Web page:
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Reporter, Russia expert analyze Obama’s call for diplomatic solution to Ukraine conflict




German Chancellor Angela Merkel (L) and U.S. President Barack Obama hold a joint news conference in the East Room after meetings about the situation in Ukraine and other topics at the White House February 9, 2015 in Washington, DC. Merkel, French President Francois Hollande and Ukrainian President Petro Poroshenko are due to meet with Russian President Vladimir Putin on Wednesday in Belarus to continue talks aimed at de-escalating the war in Ukraine.
German Chancellor Angela Merkel (L) and U.S. President Barack Obama hold a joint news conference in the East Room after meetings about the situation in Ukraine and other topics at the White House February 9, 2015 in Washington, DC. Merkel, French President Francois Hollande and Ukrainian President Petro Poroshenko are due to meet with Russian President Vladimir Putin on Wednesday in Belarus to continue talks aimed at de-escalating the war in Ukraine.
Alex Wong/Getty Images

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As fighting continues in Ukraine, peace talks are expected to restart among the major players.

German Chancellor Angela Merkel visits Washington today to speak with President Obama about the crisis, and world leaders have increased their attention on the issue in hopes of a diplomatic solution.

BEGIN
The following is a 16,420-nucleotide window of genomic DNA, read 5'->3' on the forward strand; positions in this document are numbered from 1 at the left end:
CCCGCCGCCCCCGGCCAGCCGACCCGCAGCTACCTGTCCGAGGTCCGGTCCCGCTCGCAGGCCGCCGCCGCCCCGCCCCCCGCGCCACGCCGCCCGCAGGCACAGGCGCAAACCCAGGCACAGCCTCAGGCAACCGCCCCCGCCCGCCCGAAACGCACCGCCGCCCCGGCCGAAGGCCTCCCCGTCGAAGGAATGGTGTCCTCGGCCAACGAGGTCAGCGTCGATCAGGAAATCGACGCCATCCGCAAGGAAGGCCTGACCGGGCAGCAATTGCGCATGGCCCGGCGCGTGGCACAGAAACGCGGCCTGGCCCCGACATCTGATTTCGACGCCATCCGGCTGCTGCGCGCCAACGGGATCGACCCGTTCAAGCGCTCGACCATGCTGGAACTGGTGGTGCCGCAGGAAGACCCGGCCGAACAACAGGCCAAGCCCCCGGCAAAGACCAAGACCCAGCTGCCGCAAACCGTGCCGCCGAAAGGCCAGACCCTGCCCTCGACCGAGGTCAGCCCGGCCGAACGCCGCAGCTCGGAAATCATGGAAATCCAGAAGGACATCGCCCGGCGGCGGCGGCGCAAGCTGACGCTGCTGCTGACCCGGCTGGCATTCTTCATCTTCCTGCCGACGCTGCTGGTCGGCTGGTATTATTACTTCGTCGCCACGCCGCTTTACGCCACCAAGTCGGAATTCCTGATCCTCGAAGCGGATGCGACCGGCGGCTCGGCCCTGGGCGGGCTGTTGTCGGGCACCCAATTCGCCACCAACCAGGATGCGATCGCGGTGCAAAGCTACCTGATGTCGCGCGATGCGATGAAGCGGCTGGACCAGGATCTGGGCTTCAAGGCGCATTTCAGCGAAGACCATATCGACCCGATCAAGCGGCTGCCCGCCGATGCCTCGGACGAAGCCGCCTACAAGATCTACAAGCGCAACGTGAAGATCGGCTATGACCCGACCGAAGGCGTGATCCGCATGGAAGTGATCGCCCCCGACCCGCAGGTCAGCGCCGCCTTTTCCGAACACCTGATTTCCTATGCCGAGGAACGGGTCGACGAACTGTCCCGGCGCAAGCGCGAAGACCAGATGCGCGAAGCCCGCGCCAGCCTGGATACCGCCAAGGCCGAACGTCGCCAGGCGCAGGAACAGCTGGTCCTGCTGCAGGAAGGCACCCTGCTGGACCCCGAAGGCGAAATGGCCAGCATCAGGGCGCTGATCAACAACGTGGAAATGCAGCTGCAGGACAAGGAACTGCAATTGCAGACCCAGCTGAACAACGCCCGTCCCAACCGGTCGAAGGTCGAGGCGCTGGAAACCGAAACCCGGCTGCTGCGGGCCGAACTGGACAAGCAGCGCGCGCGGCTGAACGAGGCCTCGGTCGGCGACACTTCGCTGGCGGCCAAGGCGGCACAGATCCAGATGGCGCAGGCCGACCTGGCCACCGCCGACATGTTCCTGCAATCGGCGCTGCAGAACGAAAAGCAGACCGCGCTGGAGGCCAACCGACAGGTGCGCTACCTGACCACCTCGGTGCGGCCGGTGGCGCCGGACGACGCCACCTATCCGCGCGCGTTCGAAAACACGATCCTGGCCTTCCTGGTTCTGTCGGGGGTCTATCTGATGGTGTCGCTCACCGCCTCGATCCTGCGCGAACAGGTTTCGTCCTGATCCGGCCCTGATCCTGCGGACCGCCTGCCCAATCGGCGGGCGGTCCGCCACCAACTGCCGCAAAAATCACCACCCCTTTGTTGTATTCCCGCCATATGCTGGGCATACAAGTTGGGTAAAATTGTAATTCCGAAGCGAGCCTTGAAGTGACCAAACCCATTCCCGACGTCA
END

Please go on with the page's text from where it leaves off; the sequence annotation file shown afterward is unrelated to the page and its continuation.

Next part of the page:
Russia is currently under sanctions from the US and the EU, yet sanctions have not stopped Russian support of opposition fighters in the separatist-held area of Donetsk. EU leaders are considering ramping up sanctions, but they have decided to preliminarily wait in order to give diplomacy a chance. On the domestic front, Senator John McCain (R-AZ) supports arming Ukraine, and President Obama has made it clear that supplying weapons has not been taken off the table.

It is at present unclear if President Obama and EU leaders will succeed in their diplomatic efforts or how they will address the crisis if diplomacy fails. Some have suggested creating a demilitarized zone between the separatist region and Ukraine. Others have proposed a ramping up of sanctions. But the West is encountering the two-fold problem of stemming a crisis that has left thousands dead in Europe and tackling an emboldened Russia that is continuing to expand its presence after its annexation of Crimea.

Can diplomacy solve the crisis in Ukraine? What should the West do if diplomacy breaks down?

Guest:

Angela Greiling-Keane, White House correspondent for Bloomberg News. She was at the Obama-Merkel press conference this morning.

Robert English, Director of the USC School of International Relations; he’s an expert on Ukraine and the politics of Russia and former Soviet states.



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